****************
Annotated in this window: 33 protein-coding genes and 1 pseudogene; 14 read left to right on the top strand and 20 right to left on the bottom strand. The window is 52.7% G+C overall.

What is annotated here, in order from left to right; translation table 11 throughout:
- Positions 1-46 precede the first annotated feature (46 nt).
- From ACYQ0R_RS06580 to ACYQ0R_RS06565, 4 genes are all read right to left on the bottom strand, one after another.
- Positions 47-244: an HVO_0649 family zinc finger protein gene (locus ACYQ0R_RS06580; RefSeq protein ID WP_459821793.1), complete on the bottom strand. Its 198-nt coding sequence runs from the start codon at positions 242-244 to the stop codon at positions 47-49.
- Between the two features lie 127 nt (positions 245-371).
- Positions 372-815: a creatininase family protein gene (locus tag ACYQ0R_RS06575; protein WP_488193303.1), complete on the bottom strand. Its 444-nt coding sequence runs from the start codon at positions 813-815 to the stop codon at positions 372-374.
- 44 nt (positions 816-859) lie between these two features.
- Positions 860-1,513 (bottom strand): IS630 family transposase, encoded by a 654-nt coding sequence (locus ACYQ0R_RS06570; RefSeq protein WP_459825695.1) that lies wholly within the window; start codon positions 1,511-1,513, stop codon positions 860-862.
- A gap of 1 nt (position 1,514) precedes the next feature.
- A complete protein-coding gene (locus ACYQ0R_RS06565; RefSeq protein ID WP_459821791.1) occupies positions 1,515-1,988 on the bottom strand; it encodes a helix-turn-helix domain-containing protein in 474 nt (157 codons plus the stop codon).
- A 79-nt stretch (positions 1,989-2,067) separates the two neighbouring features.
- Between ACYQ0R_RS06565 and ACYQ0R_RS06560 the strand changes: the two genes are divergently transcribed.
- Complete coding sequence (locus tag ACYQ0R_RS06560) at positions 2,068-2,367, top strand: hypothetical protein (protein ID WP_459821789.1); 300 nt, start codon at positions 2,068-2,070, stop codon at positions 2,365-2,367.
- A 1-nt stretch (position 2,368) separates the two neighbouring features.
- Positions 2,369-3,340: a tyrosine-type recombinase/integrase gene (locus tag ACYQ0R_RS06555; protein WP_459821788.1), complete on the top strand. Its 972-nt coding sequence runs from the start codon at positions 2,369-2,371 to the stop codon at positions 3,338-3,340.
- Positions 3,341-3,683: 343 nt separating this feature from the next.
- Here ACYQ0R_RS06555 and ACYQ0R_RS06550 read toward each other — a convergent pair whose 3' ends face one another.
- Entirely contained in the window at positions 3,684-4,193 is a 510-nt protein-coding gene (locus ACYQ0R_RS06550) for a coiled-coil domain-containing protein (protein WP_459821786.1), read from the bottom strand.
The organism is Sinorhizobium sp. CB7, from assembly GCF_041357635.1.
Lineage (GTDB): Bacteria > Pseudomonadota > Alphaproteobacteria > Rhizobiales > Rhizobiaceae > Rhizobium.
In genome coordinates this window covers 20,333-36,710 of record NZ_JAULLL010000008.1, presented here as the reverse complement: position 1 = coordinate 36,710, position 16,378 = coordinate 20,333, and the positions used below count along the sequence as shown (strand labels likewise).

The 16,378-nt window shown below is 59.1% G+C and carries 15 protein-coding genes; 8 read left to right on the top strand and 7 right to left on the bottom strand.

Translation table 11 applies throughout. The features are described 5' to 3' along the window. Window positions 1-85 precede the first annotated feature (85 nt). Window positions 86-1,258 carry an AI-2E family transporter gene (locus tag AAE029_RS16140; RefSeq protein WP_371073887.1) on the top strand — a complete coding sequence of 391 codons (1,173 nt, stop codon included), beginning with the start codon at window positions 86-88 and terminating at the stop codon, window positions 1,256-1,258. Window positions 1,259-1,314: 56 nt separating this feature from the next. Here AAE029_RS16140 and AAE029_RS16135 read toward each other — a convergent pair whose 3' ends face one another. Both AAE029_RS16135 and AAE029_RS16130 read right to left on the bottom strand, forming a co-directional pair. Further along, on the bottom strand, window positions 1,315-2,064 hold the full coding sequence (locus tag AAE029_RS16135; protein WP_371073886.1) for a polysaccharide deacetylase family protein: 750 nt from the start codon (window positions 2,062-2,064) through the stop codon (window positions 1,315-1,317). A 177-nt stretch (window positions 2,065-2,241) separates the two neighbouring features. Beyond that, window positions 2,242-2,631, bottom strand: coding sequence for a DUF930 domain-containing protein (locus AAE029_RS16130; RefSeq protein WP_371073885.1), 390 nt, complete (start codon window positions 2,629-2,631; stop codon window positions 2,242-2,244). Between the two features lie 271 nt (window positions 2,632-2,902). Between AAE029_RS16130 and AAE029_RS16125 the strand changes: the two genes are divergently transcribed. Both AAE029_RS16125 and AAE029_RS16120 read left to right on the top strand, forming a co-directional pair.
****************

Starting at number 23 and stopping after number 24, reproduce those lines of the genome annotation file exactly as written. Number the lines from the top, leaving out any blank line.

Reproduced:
The 16,378-nt window shown below is 59.1% G+C and carries 15 protein-coding genes; 8 read left to right on the top strand and 7 right to left on the bottom strand.

Translation table 11 applies throughout. The features are described 5' to 3' along the window. Window positions 1-85 precede the first annotated feature (85 nt). Window positions 86-1,258 carry an AI-2E family transporter gene (locus tag AAE029_RS16140; RefSeq protein WP_371073887.1) on the top strand — a complete coding sequence of 391 codons (1,173 nt, stop codon included), beginning with the start codon at window positions 86-88 and terminating at the stop codon, window positions 1,256-1,258. Window positions 1,259-1,314: 56 nt separating this feature from the next. Here AAE029_RS16140 and AAE029_RS16135 read toward each other — a convergent pair whose 3' ends face one another. Both AAE029_RS16135 and AAE029_RS16130 read right to left on the bottom strand, forming a co-directional pair. Further along, on the bottom strand, window positions 1,315-2,064 hold the full coding sequence (locus tag AAE029_RS16135; protein WP_371073886.1) for a polysaccharide deacetylase family protein: 750 nt from the start codon (window positions 2,062-2,064) through the stop codon (window positions 1,315-1,317). A 177-nt stretch (window positions 2,065-2,241) separates the two neighbouring features. Beyond that, window positions 2,242-2,631, bottom strand: coding sequence for a DUF930 domain-containing protein (locus AAE029_RS16130; RefSeq protein WP_371073885.1), 390 nt, complete (start codon window positions 2,629-2,631; stop codon window positions 2,242-2,244). Between the two features lie 271 nt (window positions 2,632-2,902). Between AAE029_RS16130 and AAE029_RS16125 the strand changes: the two genes are divergently transcribed. Both AAE029_RS16125 and AAE029_RS16120 read left to right on the top strand, forming a co-directional pair.